The African wild dog is known by many names, including Cape hunting dog, African hunting dog and painted dog. Its scientific name, Lycaon pictus, means “painted wolf”, which refers to the African wild dog’s fur pattern, which features red, black, brown, white, and yellow colouration.
In terms of the African wild dog’s physical appearance, each dog has its own unique coat pattern, while they all share a sense of fun, a gentleness of soul and co-operative spirits, which makes them one of Africa’s most enigmatic creatures. Sightings of these boisterous canines bring excitement to any safari in southern Africa, and if you are lucky enough to find them on a chase … make sure your seatbelt is buckled tight!
Learn more about the beautiful painted wolf and its continued fight for survival and space in an increasingly fragmented natural environment here.
African wild dogs are classified as endangered on the IUCN’s Red List, and gained notable attention after the Dynasties documentary by Sir David Attenborough; sadly, however, the population continues to decline.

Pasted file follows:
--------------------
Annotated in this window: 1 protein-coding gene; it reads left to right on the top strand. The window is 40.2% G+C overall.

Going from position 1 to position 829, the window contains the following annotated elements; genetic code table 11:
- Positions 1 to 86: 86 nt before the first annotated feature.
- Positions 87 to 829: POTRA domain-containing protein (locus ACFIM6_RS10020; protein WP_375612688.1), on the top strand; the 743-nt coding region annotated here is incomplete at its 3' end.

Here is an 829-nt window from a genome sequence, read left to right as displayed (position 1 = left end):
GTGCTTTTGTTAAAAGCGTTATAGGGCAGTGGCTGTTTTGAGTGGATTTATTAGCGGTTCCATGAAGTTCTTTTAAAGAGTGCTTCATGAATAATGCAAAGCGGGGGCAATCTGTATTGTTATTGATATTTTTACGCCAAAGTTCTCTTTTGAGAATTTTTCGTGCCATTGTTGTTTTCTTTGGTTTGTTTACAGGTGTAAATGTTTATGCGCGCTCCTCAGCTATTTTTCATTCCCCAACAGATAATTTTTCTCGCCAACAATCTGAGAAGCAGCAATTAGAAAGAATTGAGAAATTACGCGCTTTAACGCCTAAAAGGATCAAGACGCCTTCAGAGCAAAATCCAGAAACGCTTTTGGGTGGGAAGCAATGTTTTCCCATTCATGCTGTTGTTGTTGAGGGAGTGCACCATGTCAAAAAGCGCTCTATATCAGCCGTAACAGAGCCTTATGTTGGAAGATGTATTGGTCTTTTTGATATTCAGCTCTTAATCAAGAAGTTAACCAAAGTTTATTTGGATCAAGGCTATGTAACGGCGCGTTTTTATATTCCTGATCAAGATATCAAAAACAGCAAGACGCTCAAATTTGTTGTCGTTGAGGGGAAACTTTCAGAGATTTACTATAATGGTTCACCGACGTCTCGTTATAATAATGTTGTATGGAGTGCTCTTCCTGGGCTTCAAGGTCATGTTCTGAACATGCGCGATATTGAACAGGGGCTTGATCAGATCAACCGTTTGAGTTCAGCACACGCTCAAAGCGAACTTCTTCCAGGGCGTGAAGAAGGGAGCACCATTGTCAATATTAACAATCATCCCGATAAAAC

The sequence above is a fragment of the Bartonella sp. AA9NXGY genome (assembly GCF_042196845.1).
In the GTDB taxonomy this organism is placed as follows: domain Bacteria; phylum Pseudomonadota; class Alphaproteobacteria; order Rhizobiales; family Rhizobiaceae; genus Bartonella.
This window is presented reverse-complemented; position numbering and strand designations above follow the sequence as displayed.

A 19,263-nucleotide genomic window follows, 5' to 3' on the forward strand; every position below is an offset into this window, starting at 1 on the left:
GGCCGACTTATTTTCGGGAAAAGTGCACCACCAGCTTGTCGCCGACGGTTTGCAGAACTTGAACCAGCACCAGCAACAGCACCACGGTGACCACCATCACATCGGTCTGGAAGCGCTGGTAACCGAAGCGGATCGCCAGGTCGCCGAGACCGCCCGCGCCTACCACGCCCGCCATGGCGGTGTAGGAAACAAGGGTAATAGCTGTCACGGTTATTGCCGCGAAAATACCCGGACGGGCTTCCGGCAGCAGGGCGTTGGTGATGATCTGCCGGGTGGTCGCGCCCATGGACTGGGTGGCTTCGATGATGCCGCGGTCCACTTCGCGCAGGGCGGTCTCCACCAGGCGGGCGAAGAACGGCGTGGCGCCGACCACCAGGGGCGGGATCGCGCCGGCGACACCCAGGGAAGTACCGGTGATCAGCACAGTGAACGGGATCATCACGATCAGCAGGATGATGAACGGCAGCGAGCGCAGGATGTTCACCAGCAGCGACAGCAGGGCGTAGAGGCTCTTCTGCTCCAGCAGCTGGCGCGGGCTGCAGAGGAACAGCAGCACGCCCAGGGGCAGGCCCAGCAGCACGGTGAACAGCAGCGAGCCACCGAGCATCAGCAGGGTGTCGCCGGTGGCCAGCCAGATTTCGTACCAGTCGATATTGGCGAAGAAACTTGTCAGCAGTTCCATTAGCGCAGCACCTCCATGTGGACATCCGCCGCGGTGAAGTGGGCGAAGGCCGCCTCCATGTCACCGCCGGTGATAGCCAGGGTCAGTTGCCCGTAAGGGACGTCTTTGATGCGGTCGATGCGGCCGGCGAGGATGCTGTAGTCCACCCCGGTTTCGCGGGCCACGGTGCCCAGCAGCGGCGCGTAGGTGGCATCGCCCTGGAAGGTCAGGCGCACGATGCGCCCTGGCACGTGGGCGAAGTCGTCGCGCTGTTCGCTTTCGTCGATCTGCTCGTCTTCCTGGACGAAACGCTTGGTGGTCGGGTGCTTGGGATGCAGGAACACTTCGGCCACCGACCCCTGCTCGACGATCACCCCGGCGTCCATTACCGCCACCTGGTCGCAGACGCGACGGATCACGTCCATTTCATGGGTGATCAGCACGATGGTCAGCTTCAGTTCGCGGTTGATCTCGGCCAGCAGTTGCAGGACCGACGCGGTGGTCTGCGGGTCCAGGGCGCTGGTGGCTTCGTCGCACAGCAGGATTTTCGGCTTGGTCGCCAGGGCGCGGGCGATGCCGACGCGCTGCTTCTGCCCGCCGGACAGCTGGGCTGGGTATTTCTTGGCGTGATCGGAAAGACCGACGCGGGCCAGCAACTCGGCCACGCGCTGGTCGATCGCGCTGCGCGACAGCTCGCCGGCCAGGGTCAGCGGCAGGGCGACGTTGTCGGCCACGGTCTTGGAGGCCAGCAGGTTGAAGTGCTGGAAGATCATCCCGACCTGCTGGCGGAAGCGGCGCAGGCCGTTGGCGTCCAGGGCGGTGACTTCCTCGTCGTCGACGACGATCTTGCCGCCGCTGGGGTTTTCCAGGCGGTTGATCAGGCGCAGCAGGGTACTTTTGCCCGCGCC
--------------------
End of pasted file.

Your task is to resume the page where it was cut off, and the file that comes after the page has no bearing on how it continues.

As leaders in conservation tourism, Wilderness Safaris has a number of camps where you can regularly see African wild dogs in all their glory.
If the “painted wolf” is on your bucket list of animals to see in the wild, these are the camps you need to visit …
Chitabe – Botswana
Chitabe is located in the Chitabe Concession, which covers 22 000 hectares of pristine Okavango Delta wilderness. This unique area harbours a massive variety of habitats within close proximity, giving rise to a surprising diversity of species. The mix of Okavango and Kalahari ecosystems makes for an excellent home to an abundant array of herbivores: giraffe, buffalo, red lechwe, tsessebe, impala and elephant, which in turn support the larger predators: lion, leopard, spotted hyaena, cheetah, and of course, wild dog.
Read here about Camp Manager Moalosi’s African wild dog adventures during lockdown, and how he spent time watching and learning more about these wondrous creatures who make up the Chitabe logo.